My model wasn't equipped with the optional $1,400 Driver Assistance Package that would bring adaptive cruise control with stop-and-go, lane keeping steering assist and automatic high beams. I didn't really miss these features, but considering the RS3 will likely be a daily driver, this is a package worth considering.
One of the highlights of Audi's tech is the amazing 12-inch Virtual Cockpit digital instrument cluster, which makes an appearance in the RS3's physical cockpit as part of the aforementioned Technology pack.
Virtual Cockpit allows the driver to display and have limited control over most of the most commonly accessed infotainment features within the instrument cluster using steering wheel controls. The display can be customized to display a trip computer, a live map, the current audio source and more.
The RS3 also features specific performance screens that are only available on RS models including a lap timer, g-force meter, horsepower and torque readouts and more. There's also a special "Sport" display mode that reconfigures the Virtual Cockpit to show only performance information with a large central tachometer.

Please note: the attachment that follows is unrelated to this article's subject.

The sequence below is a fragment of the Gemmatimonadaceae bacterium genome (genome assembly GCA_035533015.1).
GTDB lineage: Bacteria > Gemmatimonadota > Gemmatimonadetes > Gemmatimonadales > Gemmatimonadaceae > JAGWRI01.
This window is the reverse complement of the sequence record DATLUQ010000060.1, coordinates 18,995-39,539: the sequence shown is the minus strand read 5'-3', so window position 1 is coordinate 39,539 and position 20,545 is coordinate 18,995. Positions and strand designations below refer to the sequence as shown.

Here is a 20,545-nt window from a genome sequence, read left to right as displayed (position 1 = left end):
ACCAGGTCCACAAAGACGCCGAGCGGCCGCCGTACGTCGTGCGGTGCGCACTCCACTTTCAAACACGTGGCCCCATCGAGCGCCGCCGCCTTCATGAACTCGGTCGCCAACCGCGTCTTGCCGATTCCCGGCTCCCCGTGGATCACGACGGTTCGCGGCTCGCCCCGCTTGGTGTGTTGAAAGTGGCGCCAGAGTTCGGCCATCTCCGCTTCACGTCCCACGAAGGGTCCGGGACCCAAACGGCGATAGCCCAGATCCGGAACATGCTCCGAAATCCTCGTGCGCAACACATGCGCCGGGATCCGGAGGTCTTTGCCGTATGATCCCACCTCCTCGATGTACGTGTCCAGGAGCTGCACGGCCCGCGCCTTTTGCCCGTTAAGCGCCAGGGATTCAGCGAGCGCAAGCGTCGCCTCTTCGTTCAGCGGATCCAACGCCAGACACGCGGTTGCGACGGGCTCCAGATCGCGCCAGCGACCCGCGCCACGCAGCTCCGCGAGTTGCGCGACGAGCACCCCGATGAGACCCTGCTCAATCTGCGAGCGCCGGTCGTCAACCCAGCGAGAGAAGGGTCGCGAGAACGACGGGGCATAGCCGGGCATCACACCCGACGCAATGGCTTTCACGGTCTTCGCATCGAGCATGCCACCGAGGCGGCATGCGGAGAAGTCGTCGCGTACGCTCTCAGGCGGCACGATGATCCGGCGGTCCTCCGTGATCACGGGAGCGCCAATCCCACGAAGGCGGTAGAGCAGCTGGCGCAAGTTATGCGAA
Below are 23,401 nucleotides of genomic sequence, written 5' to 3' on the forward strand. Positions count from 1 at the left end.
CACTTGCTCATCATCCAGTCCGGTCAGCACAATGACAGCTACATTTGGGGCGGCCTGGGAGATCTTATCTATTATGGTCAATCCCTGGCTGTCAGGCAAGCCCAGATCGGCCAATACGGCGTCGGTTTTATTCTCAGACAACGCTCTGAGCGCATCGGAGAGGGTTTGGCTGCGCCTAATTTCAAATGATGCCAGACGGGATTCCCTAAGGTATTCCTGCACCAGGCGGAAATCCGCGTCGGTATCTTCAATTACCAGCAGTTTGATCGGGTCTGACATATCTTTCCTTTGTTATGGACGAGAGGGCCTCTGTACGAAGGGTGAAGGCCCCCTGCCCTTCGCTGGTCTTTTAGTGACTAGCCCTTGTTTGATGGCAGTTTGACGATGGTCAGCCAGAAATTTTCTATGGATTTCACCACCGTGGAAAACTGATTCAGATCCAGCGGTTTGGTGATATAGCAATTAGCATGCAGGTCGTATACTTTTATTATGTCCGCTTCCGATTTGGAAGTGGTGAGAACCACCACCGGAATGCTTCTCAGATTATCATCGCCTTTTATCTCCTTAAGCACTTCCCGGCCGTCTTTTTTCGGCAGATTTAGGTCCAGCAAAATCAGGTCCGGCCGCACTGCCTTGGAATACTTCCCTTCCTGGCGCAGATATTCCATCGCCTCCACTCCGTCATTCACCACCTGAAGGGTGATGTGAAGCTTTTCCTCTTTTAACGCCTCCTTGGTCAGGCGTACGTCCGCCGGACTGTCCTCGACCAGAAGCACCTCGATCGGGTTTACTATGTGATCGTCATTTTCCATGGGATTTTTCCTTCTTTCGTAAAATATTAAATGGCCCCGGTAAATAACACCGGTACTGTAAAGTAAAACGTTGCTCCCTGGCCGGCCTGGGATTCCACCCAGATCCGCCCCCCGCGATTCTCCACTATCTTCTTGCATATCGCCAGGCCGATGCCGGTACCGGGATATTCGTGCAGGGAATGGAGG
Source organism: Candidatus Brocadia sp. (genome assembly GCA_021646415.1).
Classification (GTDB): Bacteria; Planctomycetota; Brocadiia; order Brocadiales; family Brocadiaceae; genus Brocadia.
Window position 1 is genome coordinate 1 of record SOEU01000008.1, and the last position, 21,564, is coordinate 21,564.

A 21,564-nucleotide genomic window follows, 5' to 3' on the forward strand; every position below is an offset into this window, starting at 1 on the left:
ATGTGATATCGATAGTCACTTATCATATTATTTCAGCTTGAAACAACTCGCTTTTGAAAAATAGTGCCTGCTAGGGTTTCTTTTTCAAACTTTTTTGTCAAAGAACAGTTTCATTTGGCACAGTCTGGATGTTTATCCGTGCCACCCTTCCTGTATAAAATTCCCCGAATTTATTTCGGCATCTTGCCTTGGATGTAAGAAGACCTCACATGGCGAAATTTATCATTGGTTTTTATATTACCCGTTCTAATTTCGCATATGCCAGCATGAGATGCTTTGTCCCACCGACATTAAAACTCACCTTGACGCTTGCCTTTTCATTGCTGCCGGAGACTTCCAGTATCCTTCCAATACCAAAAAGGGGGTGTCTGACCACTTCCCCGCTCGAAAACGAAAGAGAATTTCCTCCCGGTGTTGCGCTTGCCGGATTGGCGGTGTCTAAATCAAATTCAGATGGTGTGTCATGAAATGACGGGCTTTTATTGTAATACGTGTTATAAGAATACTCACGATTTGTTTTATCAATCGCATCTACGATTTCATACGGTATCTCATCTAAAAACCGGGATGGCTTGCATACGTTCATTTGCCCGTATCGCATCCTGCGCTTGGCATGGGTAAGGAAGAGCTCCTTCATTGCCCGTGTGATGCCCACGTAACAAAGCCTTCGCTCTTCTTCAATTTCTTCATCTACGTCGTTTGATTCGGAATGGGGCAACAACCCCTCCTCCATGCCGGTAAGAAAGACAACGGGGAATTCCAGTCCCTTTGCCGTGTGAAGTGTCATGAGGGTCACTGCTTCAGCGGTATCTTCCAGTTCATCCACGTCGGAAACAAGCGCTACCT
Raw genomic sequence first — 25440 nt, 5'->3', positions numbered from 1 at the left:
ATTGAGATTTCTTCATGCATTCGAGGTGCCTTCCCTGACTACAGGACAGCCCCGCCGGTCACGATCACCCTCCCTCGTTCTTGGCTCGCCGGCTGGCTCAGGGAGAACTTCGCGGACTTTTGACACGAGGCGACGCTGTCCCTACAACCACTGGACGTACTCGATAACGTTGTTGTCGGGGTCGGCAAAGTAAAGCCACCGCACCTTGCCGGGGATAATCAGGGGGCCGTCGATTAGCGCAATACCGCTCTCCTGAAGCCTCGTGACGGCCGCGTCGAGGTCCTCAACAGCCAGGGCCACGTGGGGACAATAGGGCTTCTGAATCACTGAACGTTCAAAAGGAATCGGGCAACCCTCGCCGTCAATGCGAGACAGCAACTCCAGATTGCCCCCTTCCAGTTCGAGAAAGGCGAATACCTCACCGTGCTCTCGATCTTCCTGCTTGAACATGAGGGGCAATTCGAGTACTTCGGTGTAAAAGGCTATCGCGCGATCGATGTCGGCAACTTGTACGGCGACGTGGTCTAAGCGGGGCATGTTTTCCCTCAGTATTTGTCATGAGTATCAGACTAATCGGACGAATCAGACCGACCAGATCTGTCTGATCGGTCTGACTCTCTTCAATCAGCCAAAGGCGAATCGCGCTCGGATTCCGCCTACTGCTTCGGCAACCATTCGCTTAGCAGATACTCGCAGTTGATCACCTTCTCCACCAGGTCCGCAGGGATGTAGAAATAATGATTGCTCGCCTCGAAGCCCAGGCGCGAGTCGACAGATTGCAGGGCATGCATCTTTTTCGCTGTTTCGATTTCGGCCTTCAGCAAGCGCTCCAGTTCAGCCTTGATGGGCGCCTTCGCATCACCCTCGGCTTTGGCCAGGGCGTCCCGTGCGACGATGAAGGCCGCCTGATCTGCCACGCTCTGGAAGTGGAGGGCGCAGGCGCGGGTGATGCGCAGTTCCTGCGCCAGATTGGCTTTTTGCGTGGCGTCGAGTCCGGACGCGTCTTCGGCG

I particularly like that in the RS3, Virtual Cockpit means that I can retain access all of the most common infotainment features without removing a hand from the wheel -- heck, I can even drive with the main MMI display hidden away.
400-horsepower inline five-cylinder engine
OK, now for the fun stuff. The RS3 is powered by Audi's 2.5-liter turbocharged five-cylinder engine. Audi's five-banger has a pretty distinct sound that's enhanced by the RS' sport exhaust, not to mention the seriously healthy grunt of 400 horsepower and 354 pound-feet of torque.
Launching the RS3, I was surprised to notice a bit of turbo-lag off the line -- odd given how well Audi's four-cylinder engines have eliminated this delay. However, the lag is gone after just a moment, replaced by a satisfying surge of power and acceleration. I should note that I only noticed the lag on launch; once the turbo is spooled up, it stays alive as you up- and downshift.